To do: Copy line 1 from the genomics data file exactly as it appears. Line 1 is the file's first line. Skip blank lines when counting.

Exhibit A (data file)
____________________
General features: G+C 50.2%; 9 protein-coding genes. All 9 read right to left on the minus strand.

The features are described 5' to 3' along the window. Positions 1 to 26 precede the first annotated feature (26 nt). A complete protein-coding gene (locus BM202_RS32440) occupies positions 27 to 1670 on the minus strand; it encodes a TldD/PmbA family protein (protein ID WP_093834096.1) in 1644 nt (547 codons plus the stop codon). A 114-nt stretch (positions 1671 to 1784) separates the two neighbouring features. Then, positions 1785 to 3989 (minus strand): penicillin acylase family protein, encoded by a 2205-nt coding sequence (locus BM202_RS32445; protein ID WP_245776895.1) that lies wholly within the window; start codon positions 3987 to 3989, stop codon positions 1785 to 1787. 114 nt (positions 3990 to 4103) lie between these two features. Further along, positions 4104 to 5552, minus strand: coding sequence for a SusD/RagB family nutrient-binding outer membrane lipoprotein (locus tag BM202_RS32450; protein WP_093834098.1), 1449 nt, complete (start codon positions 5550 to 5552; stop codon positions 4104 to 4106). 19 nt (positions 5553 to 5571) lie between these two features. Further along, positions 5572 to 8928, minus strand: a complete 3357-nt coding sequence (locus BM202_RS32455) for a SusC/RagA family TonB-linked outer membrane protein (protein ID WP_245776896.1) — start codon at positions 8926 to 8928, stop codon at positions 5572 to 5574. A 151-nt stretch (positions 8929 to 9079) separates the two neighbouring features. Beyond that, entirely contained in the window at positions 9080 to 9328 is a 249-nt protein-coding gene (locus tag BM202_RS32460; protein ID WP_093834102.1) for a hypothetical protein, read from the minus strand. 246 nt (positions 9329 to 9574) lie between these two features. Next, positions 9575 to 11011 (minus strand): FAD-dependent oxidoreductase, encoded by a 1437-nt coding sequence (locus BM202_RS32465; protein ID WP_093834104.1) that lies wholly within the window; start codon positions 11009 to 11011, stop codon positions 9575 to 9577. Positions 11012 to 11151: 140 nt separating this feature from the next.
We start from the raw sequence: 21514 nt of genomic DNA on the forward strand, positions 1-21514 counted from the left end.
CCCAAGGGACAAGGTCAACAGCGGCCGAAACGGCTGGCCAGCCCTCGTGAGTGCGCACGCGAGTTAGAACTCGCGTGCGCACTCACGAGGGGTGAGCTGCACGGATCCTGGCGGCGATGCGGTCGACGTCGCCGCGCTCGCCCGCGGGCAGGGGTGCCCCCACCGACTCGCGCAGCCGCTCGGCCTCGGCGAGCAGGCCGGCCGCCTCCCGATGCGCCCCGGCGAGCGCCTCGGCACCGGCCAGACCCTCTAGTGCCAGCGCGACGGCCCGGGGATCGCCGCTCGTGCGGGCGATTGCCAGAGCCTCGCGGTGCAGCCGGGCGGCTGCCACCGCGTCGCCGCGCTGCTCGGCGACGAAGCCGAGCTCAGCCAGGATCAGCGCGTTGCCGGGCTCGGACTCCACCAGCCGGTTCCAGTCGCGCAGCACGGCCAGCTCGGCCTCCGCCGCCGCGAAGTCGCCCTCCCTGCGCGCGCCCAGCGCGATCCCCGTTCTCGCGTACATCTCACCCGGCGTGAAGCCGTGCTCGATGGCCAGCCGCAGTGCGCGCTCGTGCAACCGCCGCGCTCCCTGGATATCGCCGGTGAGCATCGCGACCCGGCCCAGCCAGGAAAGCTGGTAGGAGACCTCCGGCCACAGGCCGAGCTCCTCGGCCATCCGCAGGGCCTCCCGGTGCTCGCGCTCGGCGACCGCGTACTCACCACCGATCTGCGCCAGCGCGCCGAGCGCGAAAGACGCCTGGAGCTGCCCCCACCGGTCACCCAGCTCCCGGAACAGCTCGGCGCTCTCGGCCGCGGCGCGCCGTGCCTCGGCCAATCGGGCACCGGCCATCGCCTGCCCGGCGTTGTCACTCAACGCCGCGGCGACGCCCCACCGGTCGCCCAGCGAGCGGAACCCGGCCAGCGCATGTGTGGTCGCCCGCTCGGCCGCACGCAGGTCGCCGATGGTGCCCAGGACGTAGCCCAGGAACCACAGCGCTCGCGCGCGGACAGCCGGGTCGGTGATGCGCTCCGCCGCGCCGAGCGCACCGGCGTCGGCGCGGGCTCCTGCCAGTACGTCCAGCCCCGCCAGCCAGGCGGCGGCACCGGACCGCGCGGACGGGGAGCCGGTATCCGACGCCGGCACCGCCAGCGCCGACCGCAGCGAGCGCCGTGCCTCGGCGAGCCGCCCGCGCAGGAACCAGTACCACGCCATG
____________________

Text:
General features: G+C 50.2%; 9 protein-coding genes. All 9 read right to left on the minus strand.